The world as it is now, in R's day, has been destroyed by multiple wars, the collapse of society, and now zombies. People are living together, in fear of zombies and the end of the world altogether.

After eating a teenage boy's brain on one of the zombies' trips into the city for food, R starts experiencing the boy's memories. Then making a choice that leads to a strange, awkward but also kind of sweet relationship with the boy's living girlfriend, R might end up changing himself, the other zombies, perhaps the living ... and even everyone.


Warm Bodies is definitely a different kind of zombie tale. For one - very major - thing, the zombie at the center of it all isn't a mindless, heartless killer only out for brains. And that's something that works.

It is a little strange to have this zombie who is so unable to speak or move or say things but then can narrate a story so well. At first it does seem like a disconnect. After a bit, though, you get used to it as how R is and how his being a zombie is.

It's never explained how zombies came to be in the Warm Bodies world - nor is it really a part of the story - but it is something you kind of wonder about at points.

The characters are most definitely the strong point of this story. The reader is able to see a zombie the same they would a living, breathing person and care about him in much the same way - even while he spends parts of the story eating parts of someone's brain. Or perhaps, because of that.

It's an added bonus that the human/living person side of the story is as well developed and thought out as the zombie side. We don't just get a strong story with R and the zombies at the airport, but with where and how the people are living as well. A book could have been written from the perspective of one of the people living there with the zombies as the outside threat, as well. It would have been a different story, but there was enough imagination to that element that a whole story could be there as well.

If you enjoy zombie stories and/or you're looking for one of a different sort, you should really give Warm Bodies a read.
  BookSpot | May 18, 2015 |
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» Add other authors (4 possible)

Author nameRoleType of authorWork?Status
Isaac Marionprimary authorall editionsconfirmed
Dessaigne, ChristopheCover artistsecondary authorsome editionsconfirmed
Kenerly, KevinNarratorsecondary authorsome editionsconfirmed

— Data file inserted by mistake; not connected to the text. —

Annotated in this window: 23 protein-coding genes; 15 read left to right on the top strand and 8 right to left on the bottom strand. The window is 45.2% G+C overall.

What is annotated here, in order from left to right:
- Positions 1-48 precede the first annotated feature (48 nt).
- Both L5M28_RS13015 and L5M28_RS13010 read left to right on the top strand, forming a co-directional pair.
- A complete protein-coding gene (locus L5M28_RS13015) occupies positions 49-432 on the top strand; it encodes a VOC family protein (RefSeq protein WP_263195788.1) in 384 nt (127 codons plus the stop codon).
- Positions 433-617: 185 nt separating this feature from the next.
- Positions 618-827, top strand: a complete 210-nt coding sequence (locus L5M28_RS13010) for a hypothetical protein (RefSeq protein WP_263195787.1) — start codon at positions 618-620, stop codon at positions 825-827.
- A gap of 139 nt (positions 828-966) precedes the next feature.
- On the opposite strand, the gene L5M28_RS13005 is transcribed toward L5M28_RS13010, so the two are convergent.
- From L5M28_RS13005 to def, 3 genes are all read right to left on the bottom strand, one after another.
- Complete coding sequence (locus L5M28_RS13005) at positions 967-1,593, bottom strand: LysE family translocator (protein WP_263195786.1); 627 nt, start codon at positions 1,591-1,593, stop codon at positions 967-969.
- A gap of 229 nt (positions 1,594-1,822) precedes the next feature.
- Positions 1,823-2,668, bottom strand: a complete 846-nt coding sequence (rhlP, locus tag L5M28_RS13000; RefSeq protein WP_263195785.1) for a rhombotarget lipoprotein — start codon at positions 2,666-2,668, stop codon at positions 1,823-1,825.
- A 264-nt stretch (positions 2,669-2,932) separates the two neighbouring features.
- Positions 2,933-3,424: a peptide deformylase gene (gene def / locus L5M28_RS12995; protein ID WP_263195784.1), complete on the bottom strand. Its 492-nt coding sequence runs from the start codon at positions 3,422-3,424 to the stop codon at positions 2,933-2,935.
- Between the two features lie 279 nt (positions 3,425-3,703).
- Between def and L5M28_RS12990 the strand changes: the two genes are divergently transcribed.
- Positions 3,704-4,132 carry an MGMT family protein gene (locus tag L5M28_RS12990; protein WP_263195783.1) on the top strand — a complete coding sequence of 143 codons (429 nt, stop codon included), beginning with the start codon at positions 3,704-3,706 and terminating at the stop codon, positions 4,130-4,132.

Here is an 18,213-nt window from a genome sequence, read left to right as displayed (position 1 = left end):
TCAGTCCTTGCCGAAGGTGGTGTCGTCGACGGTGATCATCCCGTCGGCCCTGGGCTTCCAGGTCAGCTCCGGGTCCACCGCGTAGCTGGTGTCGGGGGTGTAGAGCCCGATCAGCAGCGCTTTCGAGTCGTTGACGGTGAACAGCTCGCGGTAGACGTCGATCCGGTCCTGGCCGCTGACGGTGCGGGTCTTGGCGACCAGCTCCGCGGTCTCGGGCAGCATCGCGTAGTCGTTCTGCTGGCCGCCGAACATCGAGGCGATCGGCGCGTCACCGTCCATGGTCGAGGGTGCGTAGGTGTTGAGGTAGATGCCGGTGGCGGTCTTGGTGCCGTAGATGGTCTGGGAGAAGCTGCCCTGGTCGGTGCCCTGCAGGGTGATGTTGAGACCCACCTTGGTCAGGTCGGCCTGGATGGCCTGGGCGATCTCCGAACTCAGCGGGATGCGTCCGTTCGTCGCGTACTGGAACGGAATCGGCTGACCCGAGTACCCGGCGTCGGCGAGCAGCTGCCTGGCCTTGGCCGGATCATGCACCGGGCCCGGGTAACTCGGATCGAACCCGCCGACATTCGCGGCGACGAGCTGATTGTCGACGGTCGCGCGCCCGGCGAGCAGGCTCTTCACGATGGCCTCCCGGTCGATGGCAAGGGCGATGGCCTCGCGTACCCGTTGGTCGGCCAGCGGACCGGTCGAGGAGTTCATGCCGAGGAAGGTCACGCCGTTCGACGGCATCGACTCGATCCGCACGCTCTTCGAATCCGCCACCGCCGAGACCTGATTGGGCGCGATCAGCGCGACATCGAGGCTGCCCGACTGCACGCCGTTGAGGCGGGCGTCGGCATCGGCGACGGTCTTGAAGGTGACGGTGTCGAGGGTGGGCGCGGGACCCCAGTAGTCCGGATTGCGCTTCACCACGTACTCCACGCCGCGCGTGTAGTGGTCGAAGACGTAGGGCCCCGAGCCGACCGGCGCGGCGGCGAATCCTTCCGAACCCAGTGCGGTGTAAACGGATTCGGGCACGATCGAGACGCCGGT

Perr, JanetCover designersecondary authorsome editionsconfirmed
Watanabe, KyokoDesignersecondary authorsome editionsconfirmed
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Epigraph
You have known, O Gilgamesh,/
What interests me,/
To dink form the Well of Immortality./
Which means to make the dead/
Rise from their graves/
And the prisoners from their cells/
The sinners from their sins./
I think love's kiss kills our heart of flesh./
It is the only way to eternal life,/
Which should be unbearable if lived/
Among the dying flowers/
And the shrieking farewells/
Of the outstretched arms of our spoiled hopes.
- Herbert Mason
Gilgamesh: A Verse Narrative
'...'
- The Epic of Gilgamesh, Tablet II, lines 147, 153, 154, 278, 279
Dedication
For the foster-kids I've met.
First words
I'm dead, but it's not so bad.
Quotations
My friend 'M' says the irony of being a zombie is that everything is funny, but you can't smile, because your lips have rotted off.
Last words
Disambiguation notice
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Wikipedia in English (1)

Book description
The narrator of Warm Bodies is a zombie inhabiting a post-apocalyptic America that has been destroyed by decades of wars and natural disasters, culminating in a mysterious zombie plague. The narrator has no memory of who he is and no understanding of what it means to be alive or undead, he has only the first letter of his name ("R") and a vague notion that something is not right with the world. While eating a young man's brain and experiencing his memories, R encounters the man's girlfriend, Julie, and makes the impulsive choice to save her instead of killing her. He takes her back to the abandoned airport where the zombies congregate and hides her in a 747, all the while narrating in a dry sense of humor. He falls in love with her and slowly comes back to life which then sparks something into all the "corpses" changing them back to human.
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R is a zombie, but its not so bad, he's learning to live with it. True, he can only remember the first letter of his name, and eating is not a pleasant business...